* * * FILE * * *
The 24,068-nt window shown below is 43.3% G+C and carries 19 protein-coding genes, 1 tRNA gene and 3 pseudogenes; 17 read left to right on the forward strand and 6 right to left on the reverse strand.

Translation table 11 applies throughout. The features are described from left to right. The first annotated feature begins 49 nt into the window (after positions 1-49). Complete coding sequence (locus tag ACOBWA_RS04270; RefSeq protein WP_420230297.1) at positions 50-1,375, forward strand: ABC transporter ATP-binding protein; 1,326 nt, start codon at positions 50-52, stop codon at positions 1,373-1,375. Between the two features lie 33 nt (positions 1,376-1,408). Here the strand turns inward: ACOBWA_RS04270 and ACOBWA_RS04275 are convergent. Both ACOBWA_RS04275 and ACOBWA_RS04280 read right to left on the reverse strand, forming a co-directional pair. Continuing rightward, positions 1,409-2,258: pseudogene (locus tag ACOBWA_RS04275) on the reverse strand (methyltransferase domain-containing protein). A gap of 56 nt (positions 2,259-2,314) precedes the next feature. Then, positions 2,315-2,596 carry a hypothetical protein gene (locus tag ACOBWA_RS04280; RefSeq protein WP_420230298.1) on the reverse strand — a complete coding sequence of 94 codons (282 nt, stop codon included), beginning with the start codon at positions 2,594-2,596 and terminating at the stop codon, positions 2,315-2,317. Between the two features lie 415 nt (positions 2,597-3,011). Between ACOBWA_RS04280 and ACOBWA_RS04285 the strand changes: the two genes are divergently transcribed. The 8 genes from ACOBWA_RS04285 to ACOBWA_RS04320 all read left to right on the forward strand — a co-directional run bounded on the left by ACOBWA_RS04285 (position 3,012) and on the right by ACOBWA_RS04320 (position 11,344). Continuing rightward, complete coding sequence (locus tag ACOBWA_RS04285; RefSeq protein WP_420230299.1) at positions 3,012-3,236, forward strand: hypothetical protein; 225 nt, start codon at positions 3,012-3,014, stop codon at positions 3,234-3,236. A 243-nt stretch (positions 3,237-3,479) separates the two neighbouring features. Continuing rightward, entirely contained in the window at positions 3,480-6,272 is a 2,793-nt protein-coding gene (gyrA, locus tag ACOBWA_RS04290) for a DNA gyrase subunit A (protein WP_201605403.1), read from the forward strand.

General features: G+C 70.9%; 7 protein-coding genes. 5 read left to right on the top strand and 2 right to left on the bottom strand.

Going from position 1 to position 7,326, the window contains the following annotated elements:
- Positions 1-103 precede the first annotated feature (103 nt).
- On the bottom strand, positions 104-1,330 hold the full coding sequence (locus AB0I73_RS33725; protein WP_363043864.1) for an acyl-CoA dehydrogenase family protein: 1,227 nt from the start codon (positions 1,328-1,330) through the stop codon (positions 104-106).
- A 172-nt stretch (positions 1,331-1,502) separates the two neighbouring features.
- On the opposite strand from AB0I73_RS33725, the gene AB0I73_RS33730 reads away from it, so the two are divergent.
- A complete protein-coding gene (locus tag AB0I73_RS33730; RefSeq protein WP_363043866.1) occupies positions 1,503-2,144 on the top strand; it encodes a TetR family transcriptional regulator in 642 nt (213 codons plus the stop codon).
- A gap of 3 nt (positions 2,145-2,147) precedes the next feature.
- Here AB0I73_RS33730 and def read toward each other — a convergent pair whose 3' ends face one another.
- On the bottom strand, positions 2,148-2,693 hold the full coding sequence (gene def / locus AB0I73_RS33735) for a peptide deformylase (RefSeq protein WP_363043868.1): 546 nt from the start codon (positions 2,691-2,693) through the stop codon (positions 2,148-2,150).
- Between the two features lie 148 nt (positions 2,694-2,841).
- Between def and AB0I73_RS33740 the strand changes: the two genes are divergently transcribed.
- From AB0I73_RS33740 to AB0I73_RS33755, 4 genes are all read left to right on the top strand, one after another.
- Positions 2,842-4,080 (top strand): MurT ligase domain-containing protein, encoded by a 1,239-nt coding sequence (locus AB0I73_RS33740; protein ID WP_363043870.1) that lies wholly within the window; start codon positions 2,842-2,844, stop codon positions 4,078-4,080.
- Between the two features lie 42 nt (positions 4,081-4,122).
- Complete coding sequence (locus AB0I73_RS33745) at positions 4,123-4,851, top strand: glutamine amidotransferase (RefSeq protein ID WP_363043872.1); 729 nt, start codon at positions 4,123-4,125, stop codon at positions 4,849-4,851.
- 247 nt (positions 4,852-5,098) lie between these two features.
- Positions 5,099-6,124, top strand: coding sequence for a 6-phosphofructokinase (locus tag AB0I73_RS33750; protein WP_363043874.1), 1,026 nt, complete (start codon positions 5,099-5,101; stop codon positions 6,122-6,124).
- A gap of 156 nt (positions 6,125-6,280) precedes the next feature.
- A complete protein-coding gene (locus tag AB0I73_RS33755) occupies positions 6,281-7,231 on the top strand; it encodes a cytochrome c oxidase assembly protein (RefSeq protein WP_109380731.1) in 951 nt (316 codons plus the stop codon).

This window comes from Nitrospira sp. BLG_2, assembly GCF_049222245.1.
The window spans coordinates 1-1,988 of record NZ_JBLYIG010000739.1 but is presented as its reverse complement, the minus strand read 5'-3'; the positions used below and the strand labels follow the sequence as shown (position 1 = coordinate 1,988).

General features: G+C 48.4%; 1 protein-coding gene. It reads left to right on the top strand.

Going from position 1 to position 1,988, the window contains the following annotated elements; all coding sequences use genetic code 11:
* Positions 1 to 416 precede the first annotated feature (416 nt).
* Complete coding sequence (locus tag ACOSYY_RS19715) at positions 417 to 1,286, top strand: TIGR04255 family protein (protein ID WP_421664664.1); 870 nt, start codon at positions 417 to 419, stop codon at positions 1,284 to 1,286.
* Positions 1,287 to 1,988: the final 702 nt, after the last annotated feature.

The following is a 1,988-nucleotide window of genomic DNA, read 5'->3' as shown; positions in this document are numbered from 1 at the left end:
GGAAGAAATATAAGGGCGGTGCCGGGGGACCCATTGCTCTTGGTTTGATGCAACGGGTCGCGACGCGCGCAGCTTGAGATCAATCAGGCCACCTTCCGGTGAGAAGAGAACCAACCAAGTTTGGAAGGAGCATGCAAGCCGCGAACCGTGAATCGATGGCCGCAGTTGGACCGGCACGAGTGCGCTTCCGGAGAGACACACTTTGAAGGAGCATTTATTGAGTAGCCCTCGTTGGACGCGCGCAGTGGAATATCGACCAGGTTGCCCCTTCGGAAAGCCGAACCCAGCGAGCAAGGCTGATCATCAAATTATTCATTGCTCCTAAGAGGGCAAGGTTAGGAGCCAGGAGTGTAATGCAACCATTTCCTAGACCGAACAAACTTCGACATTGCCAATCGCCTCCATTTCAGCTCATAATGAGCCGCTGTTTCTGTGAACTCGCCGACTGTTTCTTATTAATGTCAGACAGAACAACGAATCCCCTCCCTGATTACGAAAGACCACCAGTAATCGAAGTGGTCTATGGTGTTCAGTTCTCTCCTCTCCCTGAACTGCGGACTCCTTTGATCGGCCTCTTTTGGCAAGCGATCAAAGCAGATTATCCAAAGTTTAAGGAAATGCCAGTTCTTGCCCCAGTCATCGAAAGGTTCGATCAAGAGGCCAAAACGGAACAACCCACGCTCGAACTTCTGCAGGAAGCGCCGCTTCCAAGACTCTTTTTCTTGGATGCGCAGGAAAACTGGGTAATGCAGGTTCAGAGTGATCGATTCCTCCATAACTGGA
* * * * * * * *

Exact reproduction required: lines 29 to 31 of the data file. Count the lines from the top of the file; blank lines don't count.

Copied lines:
* Positions 1,287 to 1,988: the final 702 nt, after the last annotated feature.

The following is a 1,988-nucleotide window of genomic DNA, read 5'->3' as shown; positions in this document are numbered from 1 at the left end:
GGAAGAAATATAAGGGCGGTGCCGGGGGACCCATTGCTCTTGGTTTGATGCAACGGGTCGCGACGCGCGCAGCTTGAGATCAATCAGGCCACCTTCCGGTGAGAAGAGAACCAACCAAGTTTGGAAGGAGCATGCAAGCCGCGAACCGTGAATCGATGGCCGCAGTTGGACCGGCACGAGTGCGCTTCCGGAGAGACACACTTTGAAGGAGCATTTATTGAGTAGCCCTCGTTGGACGCGCGCAGTGGAATATCGACCAGGTTGCCCCTTCGGAAAGCCGAACCCAGCGAGCAAGGCTGATCATCAAATTATTCATTGCTCCTAAGAGGGCAAGGTTAGGAGCCAGGAGTGTAATGCAACCATTTCCTAGACCGAACAAACTTCGACATTGCCAATCGCCTCCATTTCAGCTCATAATGAGCCGCTGTTTCTGTGAACTCGCCGACTGTTTCTTATTAATGTCAGACAGAACAACGAATCCCCTCCCTGATTACGAAAGACCACCAGTAATCGAAGTGGTCTATGGTGTTCAGTTCTCTCCTCTCCCTGAACTGCGGACTCCTTTGATCGGCCTCTTTTGGCAAGCGATCAAAGCAGATTATCCAAAGTTTAAGGAAATGCCAGTTCTTGCCCCAGTCATCGAAAGGTTCGATCAAGAGGCCAAAACGGAACAACCCACGCTCGAACTTCTGCAGGAAGCGCCGCTTCCAAGACTCTTTTTCTTGGATGCGCAGGAAAACTGGGTAATGCAGGTTCAGAGTGATCGATTCCTCCATAACTGGA